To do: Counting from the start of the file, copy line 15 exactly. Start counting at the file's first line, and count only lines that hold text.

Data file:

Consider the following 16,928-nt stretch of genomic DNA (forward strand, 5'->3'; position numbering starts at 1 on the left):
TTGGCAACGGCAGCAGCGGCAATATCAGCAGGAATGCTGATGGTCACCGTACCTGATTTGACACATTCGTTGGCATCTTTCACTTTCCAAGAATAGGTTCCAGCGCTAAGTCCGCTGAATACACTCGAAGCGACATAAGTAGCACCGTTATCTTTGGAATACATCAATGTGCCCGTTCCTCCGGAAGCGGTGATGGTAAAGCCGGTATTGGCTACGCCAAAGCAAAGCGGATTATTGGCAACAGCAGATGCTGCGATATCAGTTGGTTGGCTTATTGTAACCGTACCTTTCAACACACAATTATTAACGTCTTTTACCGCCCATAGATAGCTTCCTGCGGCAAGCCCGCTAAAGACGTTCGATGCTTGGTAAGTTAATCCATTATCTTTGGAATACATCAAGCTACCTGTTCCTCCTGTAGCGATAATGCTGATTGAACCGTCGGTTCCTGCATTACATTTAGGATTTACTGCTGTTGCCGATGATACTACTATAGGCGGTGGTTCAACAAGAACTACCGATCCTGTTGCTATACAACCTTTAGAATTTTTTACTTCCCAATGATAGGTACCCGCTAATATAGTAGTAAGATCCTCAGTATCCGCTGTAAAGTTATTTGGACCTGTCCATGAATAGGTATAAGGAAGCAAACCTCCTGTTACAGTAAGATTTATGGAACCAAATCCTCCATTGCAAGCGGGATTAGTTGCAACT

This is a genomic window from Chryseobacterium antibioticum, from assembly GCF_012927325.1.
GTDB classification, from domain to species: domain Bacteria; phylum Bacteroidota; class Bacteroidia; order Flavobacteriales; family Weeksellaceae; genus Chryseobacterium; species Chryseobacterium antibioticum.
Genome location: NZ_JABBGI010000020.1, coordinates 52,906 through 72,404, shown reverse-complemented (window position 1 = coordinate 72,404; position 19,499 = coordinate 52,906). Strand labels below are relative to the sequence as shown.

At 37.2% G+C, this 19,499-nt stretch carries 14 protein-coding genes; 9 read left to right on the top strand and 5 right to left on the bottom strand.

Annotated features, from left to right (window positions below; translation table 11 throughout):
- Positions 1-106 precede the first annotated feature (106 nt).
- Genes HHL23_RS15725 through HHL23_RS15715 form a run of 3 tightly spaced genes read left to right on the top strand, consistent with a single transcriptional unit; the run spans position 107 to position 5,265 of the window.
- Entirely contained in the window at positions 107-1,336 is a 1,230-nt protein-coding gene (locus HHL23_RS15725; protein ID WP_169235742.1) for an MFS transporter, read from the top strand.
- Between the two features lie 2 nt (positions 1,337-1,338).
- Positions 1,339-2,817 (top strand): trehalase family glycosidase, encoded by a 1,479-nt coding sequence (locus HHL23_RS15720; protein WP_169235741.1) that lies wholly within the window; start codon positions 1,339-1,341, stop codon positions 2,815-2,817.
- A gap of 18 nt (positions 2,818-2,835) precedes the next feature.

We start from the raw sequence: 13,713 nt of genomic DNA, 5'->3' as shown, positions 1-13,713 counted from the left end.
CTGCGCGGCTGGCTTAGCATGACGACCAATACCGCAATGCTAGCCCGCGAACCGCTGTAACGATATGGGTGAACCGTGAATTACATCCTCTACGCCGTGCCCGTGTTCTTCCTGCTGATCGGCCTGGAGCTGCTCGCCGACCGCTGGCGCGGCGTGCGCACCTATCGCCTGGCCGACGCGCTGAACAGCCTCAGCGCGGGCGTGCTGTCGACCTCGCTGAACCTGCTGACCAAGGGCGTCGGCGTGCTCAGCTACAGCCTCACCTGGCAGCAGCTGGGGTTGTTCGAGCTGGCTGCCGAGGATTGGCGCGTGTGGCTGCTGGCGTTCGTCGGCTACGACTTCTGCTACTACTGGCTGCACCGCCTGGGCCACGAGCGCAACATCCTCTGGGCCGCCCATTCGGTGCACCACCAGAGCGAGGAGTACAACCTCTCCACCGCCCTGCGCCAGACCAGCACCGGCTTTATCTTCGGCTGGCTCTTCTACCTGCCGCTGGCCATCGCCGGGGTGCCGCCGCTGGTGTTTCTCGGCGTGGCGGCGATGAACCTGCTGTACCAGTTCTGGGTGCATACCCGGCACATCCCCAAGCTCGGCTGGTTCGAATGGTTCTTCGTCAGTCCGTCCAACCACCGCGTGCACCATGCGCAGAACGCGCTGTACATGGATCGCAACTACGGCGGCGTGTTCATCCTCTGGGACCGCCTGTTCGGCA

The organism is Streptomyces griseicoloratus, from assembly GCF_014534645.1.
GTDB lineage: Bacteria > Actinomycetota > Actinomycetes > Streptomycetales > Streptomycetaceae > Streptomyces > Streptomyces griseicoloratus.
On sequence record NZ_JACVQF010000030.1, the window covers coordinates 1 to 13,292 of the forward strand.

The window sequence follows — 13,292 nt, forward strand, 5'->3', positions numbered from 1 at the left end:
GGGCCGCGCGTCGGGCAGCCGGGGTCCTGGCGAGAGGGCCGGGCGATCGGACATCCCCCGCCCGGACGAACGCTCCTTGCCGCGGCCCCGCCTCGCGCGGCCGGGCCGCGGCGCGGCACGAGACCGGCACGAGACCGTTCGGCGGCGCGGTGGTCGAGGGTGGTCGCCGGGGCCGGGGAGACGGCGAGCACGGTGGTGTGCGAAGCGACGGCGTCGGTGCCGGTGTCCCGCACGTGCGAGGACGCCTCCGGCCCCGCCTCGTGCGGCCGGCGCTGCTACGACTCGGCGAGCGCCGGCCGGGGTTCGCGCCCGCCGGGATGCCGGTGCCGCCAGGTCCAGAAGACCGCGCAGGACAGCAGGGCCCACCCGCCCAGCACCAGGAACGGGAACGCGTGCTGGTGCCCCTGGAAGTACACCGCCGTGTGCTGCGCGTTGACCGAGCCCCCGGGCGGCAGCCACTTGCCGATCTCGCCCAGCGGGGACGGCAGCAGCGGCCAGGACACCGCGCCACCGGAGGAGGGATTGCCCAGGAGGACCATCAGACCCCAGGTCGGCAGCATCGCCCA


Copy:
CTGCGCGGCTGGCTTAGCATGACGACCAATACCGCAATGCTAGCCCGCGAACCGCTGTAACGATATGGGTGAACCGTGAATTACATCCTCTACGCCGTGCCCGTGTTCTTCCTGCTGATCGGCCTGGAGCTGCTCGCCGACCGCTGGCGCGGCGTGCGCACCTATCGCCTGGCCGACGCGCTGAACAGCCTCAGCGCGGGCGTGCTGTCGACCTCGCTGAACCTGCTGACCAAGGGCGTCGGCGTGCTCAGCTACAGCCTCACCTGGCAGCAGCTGGGGTTGTTCGAGCTGGCTGCCGAGGATTGGCGCGTGTGGCTGCTGGCGTTCGTCGGCTACGACTTCTGCTACTACTGGCTGCACCGCCTGGGCCACGAGCGCAACATCCTCTGGGCCGCCCATTCGGTGCACCACCAGAGCGAGGAGTACAACCTCTCCACCGCCCTGCGCCAGACCAGCACCGGCTTTATCTTCGGCTGGCTCTTCTACCTGCCGCTGGCCATCGCCGGGGTGCCGCCGCTGGTGTTTCTCGGCGTGGCGGCGATGAACCTGCTGTACCAGTTCTGGGTGCATACCCGGCACATCCCCAAGCTCGGCTGGTTCGAATGGTTCTTCGTCAGTCCGTCCAACCACCGCGTGCACCATGCGCAGAACGCGCTGTACATGGATCGCAACTACGGCGGCGTGTTCATCCTCTGGGACCGCCTGTTCGGCA